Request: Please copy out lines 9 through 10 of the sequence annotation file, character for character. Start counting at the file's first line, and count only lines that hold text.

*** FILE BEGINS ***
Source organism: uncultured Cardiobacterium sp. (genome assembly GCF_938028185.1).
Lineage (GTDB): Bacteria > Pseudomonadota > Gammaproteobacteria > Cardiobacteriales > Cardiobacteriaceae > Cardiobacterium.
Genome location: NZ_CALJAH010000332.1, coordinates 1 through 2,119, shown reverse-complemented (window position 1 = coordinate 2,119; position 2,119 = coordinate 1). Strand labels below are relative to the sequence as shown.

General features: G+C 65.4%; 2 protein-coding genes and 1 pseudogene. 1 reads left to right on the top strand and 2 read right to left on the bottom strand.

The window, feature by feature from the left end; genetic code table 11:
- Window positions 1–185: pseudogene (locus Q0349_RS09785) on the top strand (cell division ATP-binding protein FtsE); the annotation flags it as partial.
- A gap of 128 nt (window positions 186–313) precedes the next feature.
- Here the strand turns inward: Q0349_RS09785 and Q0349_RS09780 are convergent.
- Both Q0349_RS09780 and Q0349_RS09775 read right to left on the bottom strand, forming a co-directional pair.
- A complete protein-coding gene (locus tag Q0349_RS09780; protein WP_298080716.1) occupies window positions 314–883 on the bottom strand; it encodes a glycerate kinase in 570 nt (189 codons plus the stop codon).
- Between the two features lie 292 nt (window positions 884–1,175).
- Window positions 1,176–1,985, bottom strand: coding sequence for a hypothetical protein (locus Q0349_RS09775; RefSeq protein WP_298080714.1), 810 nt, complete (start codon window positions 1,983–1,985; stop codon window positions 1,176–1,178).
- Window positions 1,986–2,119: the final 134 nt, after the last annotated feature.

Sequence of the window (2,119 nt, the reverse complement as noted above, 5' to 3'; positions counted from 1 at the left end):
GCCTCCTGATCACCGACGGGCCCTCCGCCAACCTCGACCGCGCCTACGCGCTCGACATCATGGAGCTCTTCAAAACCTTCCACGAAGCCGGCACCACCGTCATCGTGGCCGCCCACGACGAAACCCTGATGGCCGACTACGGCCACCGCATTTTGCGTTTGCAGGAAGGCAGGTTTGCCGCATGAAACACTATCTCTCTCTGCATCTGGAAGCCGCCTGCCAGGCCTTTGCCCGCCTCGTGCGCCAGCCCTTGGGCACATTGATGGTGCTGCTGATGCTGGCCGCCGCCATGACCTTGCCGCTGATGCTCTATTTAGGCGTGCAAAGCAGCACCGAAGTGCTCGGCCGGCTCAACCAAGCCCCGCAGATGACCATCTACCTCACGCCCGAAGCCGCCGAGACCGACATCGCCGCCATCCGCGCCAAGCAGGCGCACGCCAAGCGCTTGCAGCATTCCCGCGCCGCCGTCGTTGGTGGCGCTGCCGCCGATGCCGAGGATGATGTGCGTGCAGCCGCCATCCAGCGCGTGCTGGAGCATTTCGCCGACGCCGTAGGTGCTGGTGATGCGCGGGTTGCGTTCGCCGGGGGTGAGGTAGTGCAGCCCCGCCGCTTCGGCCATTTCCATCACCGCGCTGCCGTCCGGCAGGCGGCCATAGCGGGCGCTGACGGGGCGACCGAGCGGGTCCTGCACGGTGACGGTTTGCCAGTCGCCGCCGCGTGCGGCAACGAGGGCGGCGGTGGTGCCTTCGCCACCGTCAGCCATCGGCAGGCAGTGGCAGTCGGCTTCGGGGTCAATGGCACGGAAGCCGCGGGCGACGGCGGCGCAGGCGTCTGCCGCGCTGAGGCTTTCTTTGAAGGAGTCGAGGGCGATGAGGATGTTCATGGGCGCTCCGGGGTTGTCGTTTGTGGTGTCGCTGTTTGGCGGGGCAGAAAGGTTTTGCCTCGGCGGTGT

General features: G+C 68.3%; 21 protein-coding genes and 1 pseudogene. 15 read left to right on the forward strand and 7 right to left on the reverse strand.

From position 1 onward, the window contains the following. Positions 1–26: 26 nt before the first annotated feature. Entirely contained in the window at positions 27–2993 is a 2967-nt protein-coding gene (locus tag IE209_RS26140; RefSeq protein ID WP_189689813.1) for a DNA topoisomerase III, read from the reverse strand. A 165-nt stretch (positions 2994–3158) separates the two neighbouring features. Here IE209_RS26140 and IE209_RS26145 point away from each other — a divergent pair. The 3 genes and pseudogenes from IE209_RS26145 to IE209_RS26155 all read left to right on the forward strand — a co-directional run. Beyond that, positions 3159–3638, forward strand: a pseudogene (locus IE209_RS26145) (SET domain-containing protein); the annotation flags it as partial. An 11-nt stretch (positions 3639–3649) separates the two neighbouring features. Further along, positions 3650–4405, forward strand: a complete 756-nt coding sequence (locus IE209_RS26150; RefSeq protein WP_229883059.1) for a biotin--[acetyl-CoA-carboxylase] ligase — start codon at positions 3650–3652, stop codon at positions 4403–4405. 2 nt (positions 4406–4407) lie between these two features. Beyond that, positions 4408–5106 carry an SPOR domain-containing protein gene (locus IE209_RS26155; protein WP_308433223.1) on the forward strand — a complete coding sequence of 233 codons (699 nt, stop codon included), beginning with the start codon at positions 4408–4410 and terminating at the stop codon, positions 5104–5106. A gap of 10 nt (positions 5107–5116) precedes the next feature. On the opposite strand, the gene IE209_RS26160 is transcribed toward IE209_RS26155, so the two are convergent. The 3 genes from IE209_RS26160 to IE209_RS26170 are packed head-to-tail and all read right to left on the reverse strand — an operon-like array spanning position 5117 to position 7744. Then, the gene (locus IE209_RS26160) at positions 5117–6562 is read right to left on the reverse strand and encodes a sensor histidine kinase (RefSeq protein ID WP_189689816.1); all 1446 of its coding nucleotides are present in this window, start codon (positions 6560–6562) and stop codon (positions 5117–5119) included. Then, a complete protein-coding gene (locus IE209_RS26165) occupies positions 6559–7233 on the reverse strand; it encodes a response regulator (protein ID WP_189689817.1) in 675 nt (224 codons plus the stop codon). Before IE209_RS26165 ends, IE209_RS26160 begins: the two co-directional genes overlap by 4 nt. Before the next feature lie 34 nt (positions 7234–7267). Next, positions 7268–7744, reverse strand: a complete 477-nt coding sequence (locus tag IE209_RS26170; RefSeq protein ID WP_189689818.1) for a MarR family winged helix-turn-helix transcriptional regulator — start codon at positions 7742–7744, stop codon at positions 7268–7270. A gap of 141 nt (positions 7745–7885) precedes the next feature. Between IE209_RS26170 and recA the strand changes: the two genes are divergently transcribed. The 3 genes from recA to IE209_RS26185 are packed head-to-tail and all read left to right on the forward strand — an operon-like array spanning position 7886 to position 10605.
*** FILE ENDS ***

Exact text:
- Both Q0349_RS09780 and Q0349_RS09775 read right to left on the bottom strand, forming a co-directional pair.
- A complete protein-coding gene (locus tag Q0349_RS09780; protein WP_298080716.1) occupies window positions 314–883 on the bottom strand; it encodes a glycerate kinase in 570 nt (189 codons plus the stop codon).